A struggling sausage, burger and pastry manufacturer which blamed falling sales on celebrity chef Jamie Oliver's campaign for healthier school dinners warned its future was under threat yesterday.
Canterbury Foods was forced to put many of its businesses up for sale after it plunged into the red but said the offers it had received would not wipe out its debts of £20 million.
Canterbury said its best chance of survival was to hold on to as few as one of its businesses and secure a new deal with the bank over its debts.
But the company warned that if such a deal could not be agreed "there is almost no prospect of the group continuing to trade in its current form" and that shareholders would lose their investment.
Canterbury sells meat and pastry to wholesalers who then supply schools. Its other customers include pub brands, sandwich makers and in-store restaurants.
The group employs about 600 people at sites in Bridgend in South Wales, Hull, Sheppey and Whitstable, both in Kent, Stoke-on-Trent, and Bristol. Its plant at Hackney, east London, closed earlier this year.
Sales of meat products such as burgers and sausages dropped by £2.7 million in the first six months of the year because of the revolution in school dinners - giving it pretax losses of £11.5 million.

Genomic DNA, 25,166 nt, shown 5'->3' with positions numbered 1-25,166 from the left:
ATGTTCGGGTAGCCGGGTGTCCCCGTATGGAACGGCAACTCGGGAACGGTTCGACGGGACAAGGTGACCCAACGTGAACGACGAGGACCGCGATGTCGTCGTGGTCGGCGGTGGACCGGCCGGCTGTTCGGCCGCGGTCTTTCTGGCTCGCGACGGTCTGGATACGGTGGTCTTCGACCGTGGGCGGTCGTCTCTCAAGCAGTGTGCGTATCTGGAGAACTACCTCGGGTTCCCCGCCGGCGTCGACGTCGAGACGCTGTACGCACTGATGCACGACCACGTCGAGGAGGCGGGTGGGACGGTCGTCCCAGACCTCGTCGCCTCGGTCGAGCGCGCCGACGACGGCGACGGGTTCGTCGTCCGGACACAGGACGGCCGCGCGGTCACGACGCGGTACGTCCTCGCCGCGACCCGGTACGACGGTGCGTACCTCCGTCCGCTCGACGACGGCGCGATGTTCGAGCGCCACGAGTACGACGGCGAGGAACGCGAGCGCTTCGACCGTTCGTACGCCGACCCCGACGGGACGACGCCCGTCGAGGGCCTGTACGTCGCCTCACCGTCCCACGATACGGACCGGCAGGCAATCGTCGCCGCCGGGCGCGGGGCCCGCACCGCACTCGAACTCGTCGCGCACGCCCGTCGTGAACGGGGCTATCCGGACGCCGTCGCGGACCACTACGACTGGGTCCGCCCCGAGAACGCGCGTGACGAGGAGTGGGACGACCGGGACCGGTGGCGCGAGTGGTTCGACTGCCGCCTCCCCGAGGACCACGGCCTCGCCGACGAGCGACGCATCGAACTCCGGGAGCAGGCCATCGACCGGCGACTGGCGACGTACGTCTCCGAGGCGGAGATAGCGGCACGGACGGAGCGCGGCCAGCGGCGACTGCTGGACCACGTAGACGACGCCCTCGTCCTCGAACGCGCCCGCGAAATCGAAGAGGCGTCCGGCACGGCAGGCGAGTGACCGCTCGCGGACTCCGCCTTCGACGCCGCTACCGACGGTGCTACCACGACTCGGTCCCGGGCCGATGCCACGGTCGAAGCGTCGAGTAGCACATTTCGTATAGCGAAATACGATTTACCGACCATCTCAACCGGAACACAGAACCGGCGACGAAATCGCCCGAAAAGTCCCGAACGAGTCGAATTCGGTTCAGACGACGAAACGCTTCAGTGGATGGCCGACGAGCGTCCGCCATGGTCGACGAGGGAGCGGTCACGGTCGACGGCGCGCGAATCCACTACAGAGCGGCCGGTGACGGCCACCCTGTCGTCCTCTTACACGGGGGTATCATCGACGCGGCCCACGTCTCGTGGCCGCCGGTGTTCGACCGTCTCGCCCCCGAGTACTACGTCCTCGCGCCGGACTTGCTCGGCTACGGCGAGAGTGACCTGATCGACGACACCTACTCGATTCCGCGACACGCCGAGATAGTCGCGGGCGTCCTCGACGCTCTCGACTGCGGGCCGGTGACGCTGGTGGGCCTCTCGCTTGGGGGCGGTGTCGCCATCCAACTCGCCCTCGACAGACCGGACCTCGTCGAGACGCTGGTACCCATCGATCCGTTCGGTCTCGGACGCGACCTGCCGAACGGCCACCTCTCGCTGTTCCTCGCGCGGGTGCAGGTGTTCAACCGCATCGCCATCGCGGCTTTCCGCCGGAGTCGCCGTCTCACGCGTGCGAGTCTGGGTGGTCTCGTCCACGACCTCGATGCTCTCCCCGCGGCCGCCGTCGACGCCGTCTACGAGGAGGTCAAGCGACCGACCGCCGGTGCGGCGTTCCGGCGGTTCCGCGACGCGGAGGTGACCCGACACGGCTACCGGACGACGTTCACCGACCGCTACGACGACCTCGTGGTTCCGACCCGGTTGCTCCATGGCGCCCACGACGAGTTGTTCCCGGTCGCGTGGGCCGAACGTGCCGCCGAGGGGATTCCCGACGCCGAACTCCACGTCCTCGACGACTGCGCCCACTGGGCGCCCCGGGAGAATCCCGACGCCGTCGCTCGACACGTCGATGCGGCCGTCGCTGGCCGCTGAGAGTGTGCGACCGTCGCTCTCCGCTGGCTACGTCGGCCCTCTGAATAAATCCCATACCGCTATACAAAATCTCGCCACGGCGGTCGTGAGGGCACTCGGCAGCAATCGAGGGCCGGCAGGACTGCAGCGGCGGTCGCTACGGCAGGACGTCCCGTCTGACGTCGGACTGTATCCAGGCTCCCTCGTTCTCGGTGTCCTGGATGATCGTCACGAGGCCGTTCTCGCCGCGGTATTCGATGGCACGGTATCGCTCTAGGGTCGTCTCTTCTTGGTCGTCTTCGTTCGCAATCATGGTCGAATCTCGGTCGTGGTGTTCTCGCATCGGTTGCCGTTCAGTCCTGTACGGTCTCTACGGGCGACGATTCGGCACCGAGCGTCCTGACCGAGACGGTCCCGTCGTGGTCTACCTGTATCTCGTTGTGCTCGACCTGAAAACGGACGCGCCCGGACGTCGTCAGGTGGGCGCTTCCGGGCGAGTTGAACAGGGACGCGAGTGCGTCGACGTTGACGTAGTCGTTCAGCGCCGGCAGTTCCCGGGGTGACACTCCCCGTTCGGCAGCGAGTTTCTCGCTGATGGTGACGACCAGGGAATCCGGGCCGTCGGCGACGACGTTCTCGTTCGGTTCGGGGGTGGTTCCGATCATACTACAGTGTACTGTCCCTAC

In the same September update, the company said its debts had reached £19.1 million.
It followed a high-profile campaign by Oliver to improve food for school children which was seized upon by the Government in the runup to the election.
Canterbury was also hit by higher costs and the Sudan 1 food scare earlier this year which led to six of its products being withdrawn.
It now hopes to announce the first disposal of one of its businesses "shortly" despite the low value of the offers made.
In a statement to the stock exchange, Canterbury said: "The company is currently in discussions with third parties which may lead to the sale of one or more of its businesses.
"Whilst these discussions have led to offers being made, the aggregate value of these offers is materially below the current indebtedness of the company.
"The marketing of these businesses has been extensive so the directors do not consider it likely that significantly higher offers will be received.
"Consequently, if all the company's businesses were sold and the company's debts discharged there is almost no prospect of a surplus for shareholders."
Canterbury added that the "best prospects for the company" were to retain "one or more" businesses and restructure the remaining bank debt.
The company said: "The bank has indicated that it will consider a proposal to restructure the bank debt following completion of the first disposal. However, there is no certainty that a restructuring can be agreed.
"In the event that terms for the restructuring of the bank debt cannot be agreed, there is almost no prospect of the group continuing to trade in its current form or that there will be any residual value for shareholders."